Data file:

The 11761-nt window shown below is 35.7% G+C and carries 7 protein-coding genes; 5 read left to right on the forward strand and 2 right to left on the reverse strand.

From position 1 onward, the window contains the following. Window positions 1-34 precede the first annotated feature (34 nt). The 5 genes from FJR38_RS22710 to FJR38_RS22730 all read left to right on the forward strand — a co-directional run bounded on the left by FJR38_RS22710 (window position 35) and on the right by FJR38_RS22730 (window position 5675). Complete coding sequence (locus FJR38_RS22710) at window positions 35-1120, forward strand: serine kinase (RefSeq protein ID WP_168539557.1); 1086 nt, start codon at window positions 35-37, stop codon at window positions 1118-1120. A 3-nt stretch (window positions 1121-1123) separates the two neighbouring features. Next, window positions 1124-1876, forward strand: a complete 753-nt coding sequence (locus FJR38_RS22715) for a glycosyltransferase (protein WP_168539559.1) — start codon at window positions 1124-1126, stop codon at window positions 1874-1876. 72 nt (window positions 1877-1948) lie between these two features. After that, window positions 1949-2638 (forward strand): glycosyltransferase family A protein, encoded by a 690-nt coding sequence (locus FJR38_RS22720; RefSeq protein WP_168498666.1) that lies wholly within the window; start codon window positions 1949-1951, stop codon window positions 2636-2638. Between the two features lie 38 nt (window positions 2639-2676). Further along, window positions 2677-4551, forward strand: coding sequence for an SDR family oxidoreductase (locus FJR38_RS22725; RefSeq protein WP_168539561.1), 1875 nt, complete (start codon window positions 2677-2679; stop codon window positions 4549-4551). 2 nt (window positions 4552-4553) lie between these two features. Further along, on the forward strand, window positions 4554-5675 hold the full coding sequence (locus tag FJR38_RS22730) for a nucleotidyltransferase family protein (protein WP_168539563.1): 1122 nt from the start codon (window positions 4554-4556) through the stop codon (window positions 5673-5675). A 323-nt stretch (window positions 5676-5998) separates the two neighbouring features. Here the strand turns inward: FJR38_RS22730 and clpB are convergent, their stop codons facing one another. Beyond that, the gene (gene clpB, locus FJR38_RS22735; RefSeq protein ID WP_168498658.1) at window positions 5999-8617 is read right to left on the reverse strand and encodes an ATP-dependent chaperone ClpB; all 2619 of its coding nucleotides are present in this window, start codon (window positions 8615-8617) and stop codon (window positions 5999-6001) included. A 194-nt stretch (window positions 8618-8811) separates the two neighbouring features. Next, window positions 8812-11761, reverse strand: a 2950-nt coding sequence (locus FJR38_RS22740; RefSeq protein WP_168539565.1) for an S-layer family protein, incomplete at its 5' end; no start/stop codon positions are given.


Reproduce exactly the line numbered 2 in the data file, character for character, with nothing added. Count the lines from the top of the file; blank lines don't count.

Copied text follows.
From position 1 onward, the window contains the following. Window positions 1-34 precede the first annotated feature (34 nt). The 5 genes from FJR38_RS22710 to FJR38_RS22730 all read left to right on the forward strand — a co-directional run bounded on the left by FJR38_RS22710 (window position 35) and on the right by FJR38_RS22730 (window position 5675). Complete coding sequence (locus FJR38_RS22710) at window positions 35-1120, forward strand: serine kinase (RefSeq protein ID WP_168539557.1); 1086 nt, start codon at window positions 35-37, stop codon at window positions 1118-1120. A 3-nt stretch (window positions 1121-1123) separates the two neighbouring features. Next, window positions 1124-1876, forward strand: a complete 753-nt coding sequence (locus FJR38_RS22715) for a glycosyltransferase (protein WP_168539559.1) — start codon at window positions 1124-1126, stop codon at window positions 1874-1876. 72 nt (window positions 1877-1948) lie between these two features. After that, window positions 1949-2638 (forward strand): glycosyltransferase family A protein, encoded by a 690-nt coding sequence (locus FJR38_RS22720; RefSeq protein WP_168498666.1) that lies wholly within the window; start codon window positions 1949-1951, stop codon window positions 2636-2638. Between the two features lie 38 nt (window positions 2639-2676). Further along, window positions 2677-4551, forward strand: coding sequence for an SDR family oxidoreductase (locus FJR38_RS22725; RefSeq protein WP_168539561.1), 1875 nt, complete (start codon window positions 2677-2679; stop codon window positions 4549-4551). 2 nt (window positions 4552-4553) lie between these two features. Further along, on the forward strand, window positions 4554-5675 hold the full coding sequence (locus tag FJR38_RS22730) for a nucleotidyltransferase family protein (protein WP_168539563.1): 1122 nt from the start codon (window positions 4554-4556) through the stop codon (window positions 5673-5675). A 323-nt stretch (window positions 5676-5998) separates the two neighbouring features. Here the strand turns inward: FJR38_RS22730 and clpB are convergent, their stop codons facing one another. Beyond that, the gene (gene clpB, locus FJR38_RS22735; RefSeq protein ID WP_168498658.1) at window positions 5999-8617 is read right to left on the reverse strand and encodes an ATP-dependent chaperone ClpB; all 2619 of its coding nucleotides are present in this window, start codon (window positions 8615-8617) and stop codon (window positions 5999-6001) included. A 194-nt stretch (window positions 8618-8811) separates the two neighbouring features. Next, window positions 8812-11761, reverse strand: a 2950-nt coding sequence (locus FJR38_RS22740; RefSeq protein WP_168539565.1) for an S-layer family protein, incomplete at its 5' end; no start/stop codon positions are given.